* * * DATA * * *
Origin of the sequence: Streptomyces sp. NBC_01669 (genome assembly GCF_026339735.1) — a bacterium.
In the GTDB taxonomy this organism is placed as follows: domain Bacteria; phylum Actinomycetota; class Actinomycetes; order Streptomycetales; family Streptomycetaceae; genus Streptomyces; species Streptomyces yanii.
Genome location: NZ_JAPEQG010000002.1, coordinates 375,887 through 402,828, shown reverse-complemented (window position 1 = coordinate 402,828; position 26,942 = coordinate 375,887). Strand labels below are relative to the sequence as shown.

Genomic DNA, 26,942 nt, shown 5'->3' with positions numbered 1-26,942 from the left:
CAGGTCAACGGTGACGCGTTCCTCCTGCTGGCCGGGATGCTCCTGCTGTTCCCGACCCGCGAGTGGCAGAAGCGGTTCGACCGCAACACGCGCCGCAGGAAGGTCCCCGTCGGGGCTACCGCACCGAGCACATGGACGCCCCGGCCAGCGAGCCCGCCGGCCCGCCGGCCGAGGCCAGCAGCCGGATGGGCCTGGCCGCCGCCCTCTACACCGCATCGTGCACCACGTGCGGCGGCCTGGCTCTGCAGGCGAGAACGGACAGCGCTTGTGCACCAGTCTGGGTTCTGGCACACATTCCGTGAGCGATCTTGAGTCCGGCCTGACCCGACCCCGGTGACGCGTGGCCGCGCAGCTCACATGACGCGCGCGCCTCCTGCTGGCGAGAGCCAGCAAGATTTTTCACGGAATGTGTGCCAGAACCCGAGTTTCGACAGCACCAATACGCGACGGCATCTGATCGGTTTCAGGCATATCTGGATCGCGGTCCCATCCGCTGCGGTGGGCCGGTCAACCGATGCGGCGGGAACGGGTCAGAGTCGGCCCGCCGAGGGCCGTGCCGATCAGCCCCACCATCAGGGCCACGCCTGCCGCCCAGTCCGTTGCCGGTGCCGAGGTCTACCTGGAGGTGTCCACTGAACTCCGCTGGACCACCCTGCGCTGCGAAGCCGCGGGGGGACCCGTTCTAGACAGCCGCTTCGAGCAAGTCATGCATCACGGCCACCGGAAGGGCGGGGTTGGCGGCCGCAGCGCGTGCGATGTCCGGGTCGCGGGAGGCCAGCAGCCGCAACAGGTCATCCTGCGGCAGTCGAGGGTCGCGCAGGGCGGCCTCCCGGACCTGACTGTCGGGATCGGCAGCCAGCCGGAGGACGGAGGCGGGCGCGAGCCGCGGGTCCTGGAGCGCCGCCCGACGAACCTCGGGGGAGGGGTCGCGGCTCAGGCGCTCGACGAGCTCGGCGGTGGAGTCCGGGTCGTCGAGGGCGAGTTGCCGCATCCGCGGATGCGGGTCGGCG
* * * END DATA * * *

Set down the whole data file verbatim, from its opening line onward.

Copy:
Origin of the sequence: Streptomyces sp. NBC_01669 (genome assembly GCF_026339735.1) — a bacterium.
In the GTDB taxonomy this organism is placed as follows: domain Bacteria; phylum Actinomycetota; class Actinomycetes; order Streptomycetales; family Streptomycetaceae; genus Streptomyces; species Streptomyces yanii.
Genome location: NZ_JAPEQG010000002.1, coordinates 375,887 through 402,828, shown reverse-complemented (window position 1 = coordinate 402,828; position 26,942 = coordinate 375,887). Strand labels below are relative to the sequence as shown.

Genomic DNA, 26,942 nt, shown 5'->3' with positions numbered 1-26,942 from the left:
CAGGTCAACGGTGACGCGTTCCTCCTGCTGGCCGGGATGCTCCTGCTGTTCCCGACCCGCGAGTGGCAGAAGCGGTTCGACCGCAACACGCGCCGCAGGAAGGTCCCCGTCGGGGCTACCGCACCGAGCACATGGACGCCCCGGCCAGCGAGCCCGCCGGCCCGCCGGCCGAGGCCAGCAGCCGGATGGGCCTGGCCGCCGCCCTCTACACCGCATCGTGCACCACGTGCGGCGGCCTGGCTCTGCAGGCGAGAACGGACAGCGCTTGTGCACCAGTCTGGGTTCTGGCACACATTCCGTGAGCGATCTTGAGTCCGGCCTGACCCGACCCCGGTGACGCGTGGCCGCGCAGCTCACATGACGCGCGCGCCTCCTGCTGGCGAGAGCCAGCAAGATTTTTCACGGAATGTGTGCCAGAACCCGAGTTTCGACAGCACCAATACGCGACGGCATCTGATCGGTTTCAGGCATATCTGGATCGCGGTCCCATCCGCTGCGGTGGGCCGGTCAACCGATGCGGCGGGAACGGGTCAGAGTCGGCCCGCCGAGGGCCGTGCCGATCAGCCCCACCATCAGGGCCACGCCTGCCGCCCAGTCCGTTGCCGGTGCCGAGGTCTACCTGGAGGTGTCCACTGAACTCCGCTGGACCACCCTGCGCTGCGAAGCCGCGGGGGGACCCGTTCTAGACAGCCGCTTCGAGCAAGTCATGCATCACGGCCACCGGAAGGGCGGGGTTGGCGGCCGCAGCGCGTGCGATGTCCGGGTCGCGGGAGGCCAGCAGCCGCAACAGGTCATCCTGCGGCAGTCGAGGGTCGCGCAGGGCGGCCTCCCGGACCTGACTGTCGGGATCGGCAGCCAGCCGGAGGACGGAGGCGGGCGCGAGCCGCGGGTCCTGGAGCGCCGCCCGACGAACCTCGGGGGAGGGGTCGCGGCTCAGGCGCTCGACGAGCTCGGCGGTGGAGTCCGGGTCGTCGAGGGCGAGTTGCCGCATCCGCGGATGCGGGTCGGCG